Furious pensioners call on licence fee payers to boycott BBC

‘Everyone should cancel their direct debits’: Furious pensioners call on licence fee payers to boycott BBC’s ‘utterly disgusting’ decision to scrap free TV licences for 3.7million over-75s

  • Angry pensioners have slammed the BBC’s decision to scrap free TV licences
  • Many called on licence fee payers to cancel their direct debits and boycott BBC
  • Critics have been attacking the decision on social media, with #letsrethinkthis 
  • Piers Morgan pointed out many D-Day veterans will now have to pay charge 

Furious pensioners are demanding licence fee payers boycott the BBC as a fightback begins over its ‘shameful’ and ‘utterly disgusting’ decision to scrap free TV licences for 3.7million over-75s.

Piers Morgan also weighed into the debate, branding it ‘an utter disgrace’ that D-Day veterans would be saddled with a £154.50 bill.

Others pointed out the BBC’s whopping outlay on salaries, which last year was £148million for presenters alone, with Match of the Day host Gary Lineker topping the bill by taking home £1.8m.

Hashtags like ‘#axethetax’ spread on Twitter, while some viewers branded the whole concept of the licence fee ‘outdated’ in an age where consumers could stream high-quality content on their computers.

Meanwhile, Tory leadership contender Esther McVey said she was ‘ashamed’ of the decision and urged the BBC to reverse it. 

Director-General Tony Hall announced the move yesterday, calling it a ‘difficult’ decision but one that was ‘fairest to the poorest’ as those receiving Pension Credit would still be eligible for a free licence. 

Fiona Bruce was paid £190,000

Many critics of the BBC’s move to scrap automatic free TV licences for over-75s pointed out the BBC’s huge salary bill. Gary Lineker (left) received £1.8million last year and Fiona Bruce £190,000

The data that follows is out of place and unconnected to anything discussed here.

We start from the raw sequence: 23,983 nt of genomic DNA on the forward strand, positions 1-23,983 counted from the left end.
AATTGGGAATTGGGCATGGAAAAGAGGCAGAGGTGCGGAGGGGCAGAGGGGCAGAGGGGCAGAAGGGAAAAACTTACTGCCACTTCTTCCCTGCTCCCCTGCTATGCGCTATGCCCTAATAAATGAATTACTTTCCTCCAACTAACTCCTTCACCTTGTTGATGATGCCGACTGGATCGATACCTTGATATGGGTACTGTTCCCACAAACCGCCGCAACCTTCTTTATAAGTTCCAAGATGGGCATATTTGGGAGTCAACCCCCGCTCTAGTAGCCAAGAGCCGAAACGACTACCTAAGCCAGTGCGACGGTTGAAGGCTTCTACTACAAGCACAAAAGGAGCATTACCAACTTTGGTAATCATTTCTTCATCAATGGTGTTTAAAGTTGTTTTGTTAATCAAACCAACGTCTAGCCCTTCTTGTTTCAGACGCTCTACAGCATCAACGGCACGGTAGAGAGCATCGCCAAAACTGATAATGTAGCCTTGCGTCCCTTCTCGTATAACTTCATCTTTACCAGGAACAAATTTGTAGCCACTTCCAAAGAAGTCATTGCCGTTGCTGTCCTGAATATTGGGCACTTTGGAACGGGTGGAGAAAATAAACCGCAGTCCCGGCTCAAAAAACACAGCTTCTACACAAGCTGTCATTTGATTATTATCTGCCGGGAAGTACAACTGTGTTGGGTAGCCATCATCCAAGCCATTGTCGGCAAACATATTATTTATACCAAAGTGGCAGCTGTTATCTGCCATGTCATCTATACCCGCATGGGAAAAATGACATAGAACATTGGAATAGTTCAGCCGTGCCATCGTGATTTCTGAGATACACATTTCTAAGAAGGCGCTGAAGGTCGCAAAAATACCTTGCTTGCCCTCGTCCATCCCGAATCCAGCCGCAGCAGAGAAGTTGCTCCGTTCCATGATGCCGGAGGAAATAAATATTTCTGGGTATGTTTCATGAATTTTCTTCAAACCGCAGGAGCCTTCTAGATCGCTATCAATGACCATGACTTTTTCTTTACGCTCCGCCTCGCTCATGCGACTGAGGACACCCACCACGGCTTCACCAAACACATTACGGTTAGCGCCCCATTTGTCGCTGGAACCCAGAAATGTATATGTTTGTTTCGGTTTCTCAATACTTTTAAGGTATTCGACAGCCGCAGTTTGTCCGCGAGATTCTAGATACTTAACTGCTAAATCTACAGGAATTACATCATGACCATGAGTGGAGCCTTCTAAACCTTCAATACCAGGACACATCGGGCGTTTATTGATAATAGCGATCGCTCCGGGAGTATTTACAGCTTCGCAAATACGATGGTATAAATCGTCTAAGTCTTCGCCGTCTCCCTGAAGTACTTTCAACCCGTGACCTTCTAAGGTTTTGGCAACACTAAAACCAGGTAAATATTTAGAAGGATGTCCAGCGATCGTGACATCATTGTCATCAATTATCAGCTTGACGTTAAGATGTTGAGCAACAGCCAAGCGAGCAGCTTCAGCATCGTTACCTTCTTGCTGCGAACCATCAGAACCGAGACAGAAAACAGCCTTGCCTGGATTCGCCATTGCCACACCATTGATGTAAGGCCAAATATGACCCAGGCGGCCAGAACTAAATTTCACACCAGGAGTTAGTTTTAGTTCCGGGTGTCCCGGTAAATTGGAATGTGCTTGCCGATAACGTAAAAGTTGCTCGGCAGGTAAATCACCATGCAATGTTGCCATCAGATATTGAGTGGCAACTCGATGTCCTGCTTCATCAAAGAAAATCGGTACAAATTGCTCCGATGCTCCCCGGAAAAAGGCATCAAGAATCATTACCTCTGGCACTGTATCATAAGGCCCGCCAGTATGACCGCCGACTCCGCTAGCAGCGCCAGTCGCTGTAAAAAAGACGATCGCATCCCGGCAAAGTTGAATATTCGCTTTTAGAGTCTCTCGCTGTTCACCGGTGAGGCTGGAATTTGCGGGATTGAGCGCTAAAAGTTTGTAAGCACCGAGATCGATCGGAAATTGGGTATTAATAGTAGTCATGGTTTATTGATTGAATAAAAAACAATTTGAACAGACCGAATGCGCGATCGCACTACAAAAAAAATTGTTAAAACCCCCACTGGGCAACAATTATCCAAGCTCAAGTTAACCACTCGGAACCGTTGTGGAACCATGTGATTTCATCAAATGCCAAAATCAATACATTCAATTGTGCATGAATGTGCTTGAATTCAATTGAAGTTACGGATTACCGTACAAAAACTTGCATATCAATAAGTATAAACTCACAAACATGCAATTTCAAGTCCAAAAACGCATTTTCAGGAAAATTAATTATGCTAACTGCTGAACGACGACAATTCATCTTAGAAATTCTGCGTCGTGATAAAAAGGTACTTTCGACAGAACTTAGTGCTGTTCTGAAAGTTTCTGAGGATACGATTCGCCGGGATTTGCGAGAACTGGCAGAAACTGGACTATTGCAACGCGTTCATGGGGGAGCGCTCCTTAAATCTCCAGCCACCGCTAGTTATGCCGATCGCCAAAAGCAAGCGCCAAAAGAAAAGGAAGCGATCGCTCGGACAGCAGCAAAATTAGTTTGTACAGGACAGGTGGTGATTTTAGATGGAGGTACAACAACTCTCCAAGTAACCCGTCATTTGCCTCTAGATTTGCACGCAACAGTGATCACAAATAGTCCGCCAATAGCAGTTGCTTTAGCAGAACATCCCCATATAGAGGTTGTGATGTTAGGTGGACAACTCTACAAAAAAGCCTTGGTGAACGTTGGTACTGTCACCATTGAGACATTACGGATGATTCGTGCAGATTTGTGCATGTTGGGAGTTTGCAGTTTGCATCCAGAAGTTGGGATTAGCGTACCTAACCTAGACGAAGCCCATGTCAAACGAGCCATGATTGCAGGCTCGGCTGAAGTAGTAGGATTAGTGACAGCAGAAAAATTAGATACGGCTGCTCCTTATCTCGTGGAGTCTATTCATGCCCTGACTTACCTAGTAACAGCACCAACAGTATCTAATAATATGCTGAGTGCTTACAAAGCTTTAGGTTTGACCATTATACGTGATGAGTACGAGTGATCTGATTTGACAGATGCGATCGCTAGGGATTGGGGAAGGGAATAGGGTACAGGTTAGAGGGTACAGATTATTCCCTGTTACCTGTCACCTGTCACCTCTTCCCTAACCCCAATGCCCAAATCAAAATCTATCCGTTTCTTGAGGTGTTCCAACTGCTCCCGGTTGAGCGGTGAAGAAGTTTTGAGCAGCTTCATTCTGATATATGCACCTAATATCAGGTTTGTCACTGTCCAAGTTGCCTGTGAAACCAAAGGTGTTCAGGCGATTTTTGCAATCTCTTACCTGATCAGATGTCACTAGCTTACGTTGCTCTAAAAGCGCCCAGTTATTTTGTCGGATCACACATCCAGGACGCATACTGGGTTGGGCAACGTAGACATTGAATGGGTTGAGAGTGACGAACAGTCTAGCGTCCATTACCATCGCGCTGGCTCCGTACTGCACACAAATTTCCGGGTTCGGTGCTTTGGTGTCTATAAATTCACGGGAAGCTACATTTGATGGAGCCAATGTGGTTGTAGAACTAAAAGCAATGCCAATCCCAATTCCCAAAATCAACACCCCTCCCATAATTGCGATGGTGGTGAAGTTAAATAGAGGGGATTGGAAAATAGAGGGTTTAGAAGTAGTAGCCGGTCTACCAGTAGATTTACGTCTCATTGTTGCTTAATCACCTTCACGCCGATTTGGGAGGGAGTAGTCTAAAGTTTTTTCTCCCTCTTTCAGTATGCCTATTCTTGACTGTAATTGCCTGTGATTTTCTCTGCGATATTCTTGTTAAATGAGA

Presenter Graham Norton received a £600,000 salary last year. He is pictured filming the Graham Norton Show on June 6

Presenter Graham Norton received a £600,000 salary last year. He is pictured filming the Graham Norton Show on June 6 

The move to means test licence fees for the over-75s sparked fury on social media, with many branding the move a 'disgrace'

The move to means test licence fees for the over-75s sparked fury on social media, with many branding the move a ‘disgrace’

Many Twitter users called for a boycott of the BBC until the decision is reversed, while angry pensioners said they would be left unable to pay.  

‘Susan’ tweeted: ‘Boycott the BBC, they are a disgrace… all 75 year olds should be exempt from paying the licence fee.’

Andy Barton said: ‘Imagine making over 75s, (most of whom are living on an embarrassingly low pension) pay for their TV licence fee.

‘The one thing that connects them to the world when they can’t get out and about as they once used to is television. It’s an absolute disgrace. #tvlicense #bbc.’

Kev Simmons added: ‘Yep, cos it’s fair my mum on her state pension, who hasn’t got the tech knowledge to just use Netflix, and has watched Corrie etc for years, pays not only for these people but also so the BBC can broadcast free around the world…#axethetax.’